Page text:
Between the lines: Kozak told Axios that many of OIR's reports name a largely-populated city as the focus of strikes, but operate in a radius around that city. So while there seems to be an uptick in strikes in Abu Kamal, a southeastern city in Syria, they're really in the area surrounding it, as it's on the west side of the Euphrates river — a deconfliction line agreed upon by the U.S. and Russia.

The U.S. can't cross the river into Abu Kamal, which is held by pro-Syrian regime forces and sustaining attacks from ISIS. Kozak said the U.S. military is focusing on "our" side of the river, and Russia is ultimately responsible for what happens to theirs.

Go deeper:

Go deeper

Air quality alerts issued as California fires threaten more sequoias

The Windy Fire blazes through the Long Meadow Grove of giant sequoia trees near the Trail of 100 Giants in Sequoia National Forest, near California Hot Springs, on Tuesday. Photo: David McNew/Getty Images

Two wildfires were threatening California's sequoia trees over overnight, hours after authorities issued fresh evacuation orders and warnings, along with air quality alerts on Wednesday.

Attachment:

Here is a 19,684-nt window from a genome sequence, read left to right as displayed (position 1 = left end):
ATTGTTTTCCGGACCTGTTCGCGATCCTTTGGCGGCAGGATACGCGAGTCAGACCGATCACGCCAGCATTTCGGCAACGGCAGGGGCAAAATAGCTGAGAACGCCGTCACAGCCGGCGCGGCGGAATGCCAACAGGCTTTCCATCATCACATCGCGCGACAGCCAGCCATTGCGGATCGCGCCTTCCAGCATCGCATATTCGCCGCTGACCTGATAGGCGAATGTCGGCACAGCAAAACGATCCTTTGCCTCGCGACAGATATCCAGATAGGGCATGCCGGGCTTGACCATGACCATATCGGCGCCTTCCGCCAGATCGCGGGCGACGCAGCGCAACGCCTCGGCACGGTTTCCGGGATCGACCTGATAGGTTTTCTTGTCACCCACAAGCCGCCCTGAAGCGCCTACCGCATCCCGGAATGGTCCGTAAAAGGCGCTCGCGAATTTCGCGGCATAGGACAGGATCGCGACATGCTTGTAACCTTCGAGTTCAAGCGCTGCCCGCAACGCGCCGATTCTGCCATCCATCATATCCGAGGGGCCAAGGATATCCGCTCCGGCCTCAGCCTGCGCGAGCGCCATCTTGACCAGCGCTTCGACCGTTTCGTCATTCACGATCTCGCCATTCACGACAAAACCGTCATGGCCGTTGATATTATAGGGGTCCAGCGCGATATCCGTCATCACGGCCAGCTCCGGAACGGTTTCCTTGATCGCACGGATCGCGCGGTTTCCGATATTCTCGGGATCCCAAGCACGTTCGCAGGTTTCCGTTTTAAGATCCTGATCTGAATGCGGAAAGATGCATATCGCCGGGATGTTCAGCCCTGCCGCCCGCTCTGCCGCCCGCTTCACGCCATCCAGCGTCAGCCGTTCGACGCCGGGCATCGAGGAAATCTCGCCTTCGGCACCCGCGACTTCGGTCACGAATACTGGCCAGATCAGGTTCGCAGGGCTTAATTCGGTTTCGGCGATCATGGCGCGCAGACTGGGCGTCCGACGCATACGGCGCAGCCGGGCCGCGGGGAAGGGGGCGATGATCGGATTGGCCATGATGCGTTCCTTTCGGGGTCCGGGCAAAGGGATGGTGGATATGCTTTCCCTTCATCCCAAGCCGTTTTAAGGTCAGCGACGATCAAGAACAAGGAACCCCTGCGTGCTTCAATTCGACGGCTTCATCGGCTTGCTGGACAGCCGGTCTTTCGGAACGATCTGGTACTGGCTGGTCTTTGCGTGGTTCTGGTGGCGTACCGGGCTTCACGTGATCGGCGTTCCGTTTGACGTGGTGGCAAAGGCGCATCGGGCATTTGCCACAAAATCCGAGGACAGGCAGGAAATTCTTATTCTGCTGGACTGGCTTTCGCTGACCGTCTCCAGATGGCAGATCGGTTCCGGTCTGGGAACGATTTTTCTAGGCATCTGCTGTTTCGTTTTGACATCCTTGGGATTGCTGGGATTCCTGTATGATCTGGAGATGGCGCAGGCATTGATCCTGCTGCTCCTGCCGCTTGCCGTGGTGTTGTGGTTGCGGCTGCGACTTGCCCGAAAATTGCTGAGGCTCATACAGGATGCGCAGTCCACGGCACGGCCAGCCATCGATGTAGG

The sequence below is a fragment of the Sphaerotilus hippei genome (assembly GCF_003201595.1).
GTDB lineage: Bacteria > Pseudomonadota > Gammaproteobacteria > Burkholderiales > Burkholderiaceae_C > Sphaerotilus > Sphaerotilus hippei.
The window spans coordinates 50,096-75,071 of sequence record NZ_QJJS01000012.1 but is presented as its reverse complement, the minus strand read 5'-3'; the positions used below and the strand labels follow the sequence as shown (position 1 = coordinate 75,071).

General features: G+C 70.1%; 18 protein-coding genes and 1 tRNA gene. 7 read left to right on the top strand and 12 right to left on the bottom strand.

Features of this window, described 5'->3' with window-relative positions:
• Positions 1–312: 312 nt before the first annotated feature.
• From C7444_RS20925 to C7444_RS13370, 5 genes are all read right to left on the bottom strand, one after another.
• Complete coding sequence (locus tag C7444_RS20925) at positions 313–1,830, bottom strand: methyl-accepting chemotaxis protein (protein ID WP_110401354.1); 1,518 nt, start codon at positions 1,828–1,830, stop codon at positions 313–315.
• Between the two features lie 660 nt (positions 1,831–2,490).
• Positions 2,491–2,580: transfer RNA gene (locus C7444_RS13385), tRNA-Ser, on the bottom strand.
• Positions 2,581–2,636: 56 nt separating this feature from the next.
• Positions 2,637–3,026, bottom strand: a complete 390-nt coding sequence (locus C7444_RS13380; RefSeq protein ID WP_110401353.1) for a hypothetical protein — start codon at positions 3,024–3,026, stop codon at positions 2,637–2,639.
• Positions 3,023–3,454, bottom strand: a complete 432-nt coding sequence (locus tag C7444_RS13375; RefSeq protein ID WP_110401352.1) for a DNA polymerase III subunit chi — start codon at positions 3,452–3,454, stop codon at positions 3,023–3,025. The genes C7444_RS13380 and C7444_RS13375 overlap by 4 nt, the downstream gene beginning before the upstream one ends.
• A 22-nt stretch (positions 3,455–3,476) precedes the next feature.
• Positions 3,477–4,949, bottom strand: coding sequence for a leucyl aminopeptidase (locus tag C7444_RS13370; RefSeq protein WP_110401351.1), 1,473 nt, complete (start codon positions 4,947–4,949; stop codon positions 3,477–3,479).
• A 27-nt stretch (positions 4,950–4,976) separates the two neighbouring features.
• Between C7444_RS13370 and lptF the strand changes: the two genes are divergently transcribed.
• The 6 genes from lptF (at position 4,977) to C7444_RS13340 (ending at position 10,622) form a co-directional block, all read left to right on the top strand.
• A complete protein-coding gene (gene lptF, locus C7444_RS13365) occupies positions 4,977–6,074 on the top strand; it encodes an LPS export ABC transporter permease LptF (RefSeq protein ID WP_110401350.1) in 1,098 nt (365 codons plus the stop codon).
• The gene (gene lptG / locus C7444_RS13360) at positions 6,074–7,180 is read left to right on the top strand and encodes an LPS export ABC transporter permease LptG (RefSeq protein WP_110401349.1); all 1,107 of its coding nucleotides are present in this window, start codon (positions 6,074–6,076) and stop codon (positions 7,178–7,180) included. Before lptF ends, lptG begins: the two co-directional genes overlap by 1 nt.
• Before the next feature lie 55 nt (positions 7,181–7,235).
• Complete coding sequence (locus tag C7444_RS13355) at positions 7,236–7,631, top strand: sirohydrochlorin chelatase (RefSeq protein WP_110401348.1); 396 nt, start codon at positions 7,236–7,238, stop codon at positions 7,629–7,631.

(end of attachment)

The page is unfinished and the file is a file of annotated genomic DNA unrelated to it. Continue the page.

The big picture: Officials in the Bay Area and the San Joaquin Valley issued air quality alerts as smoke from the Windy and KNP Complex fires resulted in hazy, "ash-filled" skies from Fresno to Tulare, the Los Angeles Times notes.

Asymptomatic Florida students exposed to COVID no longer have to quarantine

Florida Gov. Ron DeSantis during a September news conference in Viera, Fla. Photo: Paul Hennessy/SOPA Images/LightRocket via Getty Images

Florida Gov. Ron DeSantis (R) announced Wednesday an emergency order allowing parents to decide whether their children should quarantine or stay in school if they're exposed to COVID-19, provided they're asymptomatic.

Why it matters: People infected with COVID-19 can spread the coronavirus starting from two days before they display symptoms, according to the CDC. Quarantine helps prevent the virus' spread.

Federal judge: Florida ban on sanctuary cities racially motivated

Florida Gov. Ron DeSantis. Photo: Joe Raedle/Getty Images

A federal judge on Tuesday struck down parts of a Florida law aimed at banning local governments from establishing sanctuary city policies, arguing in part that the law is racially motivated and that it has the support of hate groups.

Why it matters: In a 110-page ruling issued Tuesday, U.S. District Judge Beth Bloom said the law — signed and championed by Gov. Ron DeSantis (R) — violates the Constitution's Equal Protection Clause because it was adopted with discriminatory motives.